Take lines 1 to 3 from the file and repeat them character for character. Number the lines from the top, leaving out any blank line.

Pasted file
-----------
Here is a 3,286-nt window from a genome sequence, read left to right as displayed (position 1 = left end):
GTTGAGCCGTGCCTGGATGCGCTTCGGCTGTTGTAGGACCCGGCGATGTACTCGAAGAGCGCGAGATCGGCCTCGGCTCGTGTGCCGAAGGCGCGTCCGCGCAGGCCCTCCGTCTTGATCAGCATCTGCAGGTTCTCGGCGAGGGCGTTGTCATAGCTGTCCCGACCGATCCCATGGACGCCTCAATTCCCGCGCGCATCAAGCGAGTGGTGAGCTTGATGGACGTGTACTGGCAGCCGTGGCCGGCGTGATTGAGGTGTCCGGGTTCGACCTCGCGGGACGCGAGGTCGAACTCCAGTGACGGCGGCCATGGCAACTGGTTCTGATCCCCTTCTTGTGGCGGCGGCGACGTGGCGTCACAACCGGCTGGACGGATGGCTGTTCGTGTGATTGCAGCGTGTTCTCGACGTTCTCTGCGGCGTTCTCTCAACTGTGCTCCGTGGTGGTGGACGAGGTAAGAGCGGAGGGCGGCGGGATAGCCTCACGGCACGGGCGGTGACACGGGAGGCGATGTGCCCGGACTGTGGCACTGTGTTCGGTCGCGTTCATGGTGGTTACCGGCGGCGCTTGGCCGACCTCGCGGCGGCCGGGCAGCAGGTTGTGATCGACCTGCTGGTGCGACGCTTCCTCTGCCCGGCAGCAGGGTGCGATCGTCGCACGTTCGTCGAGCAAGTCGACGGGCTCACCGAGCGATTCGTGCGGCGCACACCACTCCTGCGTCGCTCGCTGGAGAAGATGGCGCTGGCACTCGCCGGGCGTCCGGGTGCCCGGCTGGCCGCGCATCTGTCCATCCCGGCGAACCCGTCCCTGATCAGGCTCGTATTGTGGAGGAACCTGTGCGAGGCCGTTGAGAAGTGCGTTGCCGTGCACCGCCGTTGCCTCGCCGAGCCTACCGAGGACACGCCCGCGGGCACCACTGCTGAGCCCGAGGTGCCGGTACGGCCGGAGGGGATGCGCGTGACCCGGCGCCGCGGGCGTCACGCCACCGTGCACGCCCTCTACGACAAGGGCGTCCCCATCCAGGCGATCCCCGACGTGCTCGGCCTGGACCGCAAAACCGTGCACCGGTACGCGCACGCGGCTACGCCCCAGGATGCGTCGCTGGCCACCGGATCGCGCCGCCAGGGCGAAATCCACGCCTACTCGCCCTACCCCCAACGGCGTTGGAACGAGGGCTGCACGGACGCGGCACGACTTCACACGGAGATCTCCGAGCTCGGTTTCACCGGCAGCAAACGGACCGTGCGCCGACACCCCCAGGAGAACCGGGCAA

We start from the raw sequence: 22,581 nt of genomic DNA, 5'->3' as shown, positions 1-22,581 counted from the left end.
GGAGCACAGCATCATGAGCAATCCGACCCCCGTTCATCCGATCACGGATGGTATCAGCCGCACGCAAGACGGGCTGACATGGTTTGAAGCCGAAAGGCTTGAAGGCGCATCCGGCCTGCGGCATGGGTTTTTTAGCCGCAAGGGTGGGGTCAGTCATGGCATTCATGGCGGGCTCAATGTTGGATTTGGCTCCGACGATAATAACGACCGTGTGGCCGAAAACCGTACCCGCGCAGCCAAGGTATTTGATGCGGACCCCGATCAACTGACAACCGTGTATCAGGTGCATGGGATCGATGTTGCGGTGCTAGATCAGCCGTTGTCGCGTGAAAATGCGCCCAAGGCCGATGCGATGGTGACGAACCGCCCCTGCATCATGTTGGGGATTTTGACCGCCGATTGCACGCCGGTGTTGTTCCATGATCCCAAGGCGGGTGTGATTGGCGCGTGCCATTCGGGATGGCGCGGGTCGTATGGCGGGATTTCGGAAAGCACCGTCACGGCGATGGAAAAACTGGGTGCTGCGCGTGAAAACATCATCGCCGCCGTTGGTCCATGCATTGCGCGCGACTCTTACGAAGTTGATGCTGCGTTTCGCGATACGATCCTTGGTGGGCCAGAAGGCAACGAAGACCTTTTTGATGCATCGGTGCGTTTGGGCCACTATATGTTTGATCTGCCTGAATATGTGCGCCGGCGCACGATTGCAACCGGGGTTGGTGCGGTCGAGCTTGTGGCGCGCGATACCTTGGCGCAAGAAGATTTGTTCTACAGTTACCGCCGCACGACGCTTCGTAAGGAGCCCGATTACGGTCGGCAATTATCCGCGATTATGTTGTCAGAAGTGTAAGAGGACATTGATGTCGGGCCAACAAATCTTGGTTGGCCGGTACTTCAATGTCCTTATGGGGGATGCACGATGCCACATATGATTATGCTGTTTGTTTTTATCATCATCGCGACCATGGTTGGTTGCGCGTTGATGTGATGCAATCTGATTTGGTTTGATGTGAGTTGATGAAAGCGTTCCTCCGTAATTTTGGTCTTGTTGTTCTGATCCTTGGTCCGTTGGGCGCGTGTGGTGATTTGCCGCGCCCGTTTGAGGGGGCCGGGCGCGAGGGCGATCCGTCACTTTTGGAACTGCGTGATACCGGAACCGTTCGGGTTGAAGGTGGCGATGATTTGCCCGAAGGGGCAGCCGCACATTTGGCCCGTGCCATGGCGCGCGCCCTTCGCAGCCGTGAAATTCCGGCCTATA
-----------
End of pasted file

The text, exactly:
Here is a 3,286-nt window from a genome sequence, read left to right as displayed (position 1 = left end):
GTTGAGCCGTGCCTGGATGCGCTTCGGCTGTTGTAGGACCCGGCGATGTACTCGAAGAGCGCGAGATCGGCCTCGGCTCGTGTGCCGAAGGCGCGTCCGCGCAGGCCCTCCGTCTTGATCAGCATCTGCAGGTTCTCGGCGAGGGCGTTGTCATAGCTGTCCCGACCGATCCCATGGACGCCTCAATTCCCGCGCGCATCAAGCGAGTGGTGAGCTTGATGGACGTGTACTGGCAGCCGTGGCCGGCGTGATTGAGGTGTCCGGGTTCGACCTCGCGGGACGCGAGGTCGAACTCCAGTGACGGCGGCCATGGCAACTGGTTCTGATCCCCTTCTTGTGGCGGCGGCGACGTGGCGTCACAACCGGCTGGACGGATGGCTGTTCGTGTGATTGCAGCGTGTTCTCGACGTTCTCTGCGGCGTTCTCTCAACTGTGCTCCGTGGTGGTGGACGAGGTAAGAGCGGAGGGCGGCGGGATAGCCTCACGGCACGGGCGGTGACACGGGAGGCGATGTGCCCGGACTGTGGCACTGTGTTCGGTCGCGTTCATGGTGGTTACCGGCGGCGCTTGGCCGACCTCGCGGCGGCCGGGCAGCAGGTTGTGATCGACCTGCTGGTGCGACGCTTCCTCTGCCCGGCAGCAGGGTGCGATCGTCGCACGTTCGTCGAGCAAGTCGACGGGCTCACCGAGCGATTCGTGCGGCGCACACCACTCCTGCGTCGCTCGCTGGAGAAGATGGCGCTGGCACTCGCCGGGCGTCCGGGTGCCCGGCTGGCCGCGCATCTGTCCATCCCGGCGAACCCGTCCCTGATCAGGCTCGTATTGTGGAGGAACCTGTGCGAGGCCGTTGAGAAGTGCGTTGCCGTGCACCGCCGTTGCCTCGCCGAGCCTACCGAGGACACGCCCGCGGGCACCACTGCTGAGCCCGAGGTGCCGGTACGGCCGGAGGGGATGCGCGTGACCCGGCGCCGCGGGCGTCACGCCACCGTGCACGCCCTCTACGACAAGGGCGTCCCCATCCAGGCGATCCCCGACGTGCTCGGCCTGGACCGCAAAACCGTGCACCGGTACGCGCACGCGGCTACGCCCCAGGATGCGTCGCTGGCCACCGGATCGCGCCGCCAGGGCGAAATCCACGCCTACTCGCCCTACCCCCAACGGCGTTGGAACGAGGGCTGCACGGACGCGGCACGACTTCACACGGAGATCTCCGAGCTCGGTTTCACCGGCAGCAAACGGACCGTGCGCCGACACCCCCAGGAGAACCGGGCAA

We start from the raw sequence: 22,581 nt of genomic DNA, 5'->3' as shown, positions 1-22,581 counted from the left end.